If you’ve spent too long out in the sun, you could come down with a case of heat stroke. According to the Centers for Disease Control and Prevention (CDC), it occurs when your body can no longer control its own temperature, becoming incredibly high and unable to cool off. What’s more, it can happen so quickly that your body temp could shoot up to 106º Fahrenheit in as little as 10 minutes, possibly resulting in serious injury or death if you’re not treated quickly enough.
It Can Cause Sun Poisoning
When you get too much sun, you’re left with red, painful skin—and even though that sunburn might seem minor, it can still lead to skin cancer. Severe sunburns and sun poisoning, on the other hand, take things up another notch, resulting in blisters, bumpy rashes, a fever and chills, nausea, and dizziness that needs to be treated by a doctor, says Advanced Dermatology. And for more habits to avoid during the summer months, check out these 15 Biggest Health Mistakes People Make in Summer.
It Can Cause Dehydration
After spending all day outside in the sun with little water, it’s not uncommon to become dehydrated—it can happen even when you’re not in the sun. Because of that, you could experience fatigue, dizziness, confusion, and other not-so-fun symptoms that, depending on how severe they are, could require getting an IV to replenish your fluids, says John Hopkins Medicine.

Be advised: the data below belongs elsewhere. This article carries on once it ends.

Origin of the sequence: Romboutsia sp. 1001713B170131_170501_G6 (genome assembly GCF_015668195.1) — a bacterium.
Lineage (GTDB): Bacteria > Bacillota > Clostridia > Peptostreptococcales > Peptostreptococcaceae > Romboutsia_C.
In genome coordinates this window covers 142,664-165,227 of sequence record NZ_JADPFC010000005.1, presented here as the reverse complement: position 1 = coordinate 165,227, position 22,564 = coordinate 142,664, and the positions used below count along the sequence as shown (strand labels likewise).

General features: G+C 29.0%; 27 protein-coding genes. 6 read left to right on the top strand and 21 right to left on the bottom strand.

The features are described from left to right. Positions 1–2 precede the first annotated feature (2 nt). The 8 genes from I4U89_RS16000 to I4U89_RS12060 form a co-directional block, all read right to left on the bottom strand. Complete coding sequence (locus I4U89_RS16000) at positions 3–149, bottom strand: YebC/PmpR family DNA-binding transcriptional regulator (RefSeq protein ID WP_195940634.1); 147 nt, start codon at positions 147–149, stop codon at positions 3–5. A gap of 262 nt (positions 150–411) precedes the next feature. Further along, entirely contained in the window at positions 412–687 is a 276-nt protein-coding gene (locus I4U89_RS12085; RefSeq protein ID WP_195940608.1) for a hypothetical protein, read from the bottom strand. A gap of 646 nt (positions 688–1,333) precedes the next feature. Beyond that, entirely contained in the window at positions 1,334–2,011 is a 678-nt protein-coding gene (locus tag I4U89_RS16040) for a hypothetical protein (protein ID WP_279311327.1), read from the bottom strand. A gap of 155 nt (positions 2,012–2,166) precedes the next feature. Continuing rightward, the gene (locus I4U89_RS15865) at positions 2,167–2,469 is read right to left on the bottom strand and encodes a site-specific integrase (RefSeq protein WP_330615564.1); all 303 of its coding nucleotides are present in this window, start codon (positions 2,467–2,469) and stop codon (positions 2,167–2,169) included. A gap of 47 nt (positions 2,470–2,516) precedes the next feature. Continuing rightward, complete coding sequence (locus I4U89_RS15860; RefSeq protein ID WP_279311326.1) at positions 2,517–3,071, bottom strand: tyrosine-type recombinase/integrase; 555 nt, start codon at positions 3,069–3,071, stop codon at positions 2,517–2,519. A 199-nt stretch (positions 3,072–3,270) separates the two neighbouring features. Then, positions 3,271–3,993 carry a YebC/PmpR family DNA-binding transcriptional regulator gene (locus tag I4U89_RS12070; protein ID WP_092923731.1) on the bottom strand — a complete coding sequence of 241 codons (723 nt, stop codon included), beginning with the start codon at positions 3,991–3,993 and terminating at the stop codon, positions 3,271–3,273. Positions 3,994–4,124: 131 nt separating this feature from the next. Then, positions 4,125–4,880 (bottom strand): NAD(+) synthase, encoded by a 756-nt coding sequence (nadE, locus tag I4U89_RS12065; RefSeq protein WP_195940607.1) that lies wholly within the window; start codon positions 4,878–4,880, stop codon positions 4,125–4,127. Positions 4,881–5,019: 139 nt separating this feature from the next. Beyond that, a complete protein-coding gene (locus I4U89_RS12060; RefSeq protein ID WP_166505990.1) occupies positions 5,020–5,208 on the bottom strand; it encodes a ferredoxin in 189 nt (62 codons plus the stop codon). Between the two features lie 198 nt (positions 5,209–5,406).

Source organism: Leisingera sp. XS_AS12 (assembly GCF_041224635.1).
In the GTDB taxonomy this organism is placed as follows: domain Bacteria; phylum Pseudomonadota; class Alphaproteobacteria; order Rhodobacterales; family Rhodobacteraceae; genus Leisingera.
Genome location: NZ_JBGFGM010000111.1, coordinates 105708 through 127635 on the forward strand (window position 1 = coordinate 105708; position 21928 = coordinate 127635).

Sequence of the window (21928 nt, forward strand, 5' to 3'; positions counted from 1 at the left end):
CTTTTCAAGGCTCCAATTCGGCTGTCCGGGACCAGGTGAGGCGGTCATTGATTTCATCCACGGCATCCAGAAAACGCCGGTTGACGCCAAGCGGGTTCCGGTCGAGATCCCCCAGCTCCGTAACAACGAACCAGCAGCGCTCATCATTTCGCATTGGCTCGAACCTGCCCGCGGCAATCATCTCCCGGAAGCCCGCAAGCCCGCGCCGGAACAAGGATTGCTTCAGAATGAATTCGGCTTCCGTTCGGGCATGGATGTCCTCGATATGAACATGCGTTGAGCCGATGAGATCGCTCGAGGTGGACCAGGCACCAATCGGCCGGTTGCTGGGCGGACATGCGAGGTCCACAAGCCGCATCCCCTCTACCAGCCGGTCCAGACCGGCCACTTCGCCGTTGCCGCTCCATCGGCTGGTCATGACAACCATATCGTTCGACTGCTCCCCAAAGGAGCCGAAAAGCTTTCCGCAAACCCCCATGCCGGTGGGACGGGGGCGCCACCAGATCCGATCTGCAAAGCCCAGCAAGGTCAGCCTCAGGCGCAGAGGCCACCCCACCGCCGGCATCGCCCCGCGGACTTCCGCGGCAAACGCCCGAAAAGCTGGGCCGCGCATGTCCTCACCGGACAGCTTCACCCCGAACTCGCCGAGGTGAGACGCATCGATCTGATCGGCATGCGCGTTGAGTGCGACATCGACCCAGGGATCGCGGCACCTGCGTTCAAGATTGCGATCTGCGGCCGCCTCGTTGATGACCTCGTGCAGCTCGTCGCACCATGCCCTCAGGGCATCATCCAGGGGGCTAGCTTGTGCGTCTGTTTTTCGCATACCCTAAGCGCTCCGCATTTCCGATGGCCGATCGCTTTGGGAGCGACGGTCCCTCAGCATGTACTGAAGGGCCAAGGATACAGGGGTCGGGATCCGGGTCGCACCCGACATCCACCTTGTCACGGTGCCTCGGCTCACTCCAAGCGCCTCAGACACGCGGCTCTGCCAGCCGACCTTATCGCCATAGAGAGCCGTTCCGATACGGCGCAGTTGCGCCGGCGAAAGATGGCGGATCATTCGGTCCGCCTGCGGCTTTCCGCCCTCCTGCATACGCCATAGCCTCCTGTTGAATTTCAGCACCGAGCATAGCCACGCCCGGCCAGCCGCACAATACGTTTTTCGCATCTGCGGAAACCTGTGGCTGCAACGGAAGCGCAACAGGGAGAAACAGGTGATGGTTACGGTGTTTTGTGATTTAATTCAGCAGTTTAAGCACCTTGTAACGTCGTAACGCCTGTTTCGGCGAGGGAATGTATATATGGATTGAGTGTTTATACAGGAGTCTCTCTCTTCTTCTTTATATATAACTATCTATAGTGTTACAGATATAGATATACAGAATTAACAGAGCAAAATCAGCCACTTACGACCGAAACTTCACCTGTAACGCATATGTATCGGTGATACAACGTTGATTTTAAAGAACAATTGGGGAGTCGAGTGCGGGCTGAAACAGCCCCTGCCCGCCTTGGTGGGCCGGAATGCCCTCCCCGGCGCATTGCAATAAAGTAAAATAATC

It Can Give You Headaches and Migraines
For some people, a headache or migraine could simply be triggered by the sun. According to the American Migraine Foundation, one of the most common factors is a sun glare, which can easily induce that awful head-throbbing. To help prevent sun-related head pain, wear hats that keep those bright rays out of your eyes and off your neck, chest, face, and back.
It Can Cause Cataracts
Sunglasses aren’t just for looks—they also do a lot of good in protecting your peepers. According to the United States Environmental Protection Agency, UV radiation has been shown to increase your risk of cataracts, a type of eye damage that clouds your vision or leads to blindness. To keep yourself safe, wear sunglasses with 99 to 100 percent UV protection.
It Can Trigger an Allergy
Erythropoietic protoporphyria might be rare, but it’s not fun if you happen to have it. The condition—which is basically a sun allergy—results in swelling, burning, itchy, and red skin during or after time spent in the sun. Even though the symptoms go away within a few days, it’s still incredibly uncomfortable, says the American Porphyria Foundation.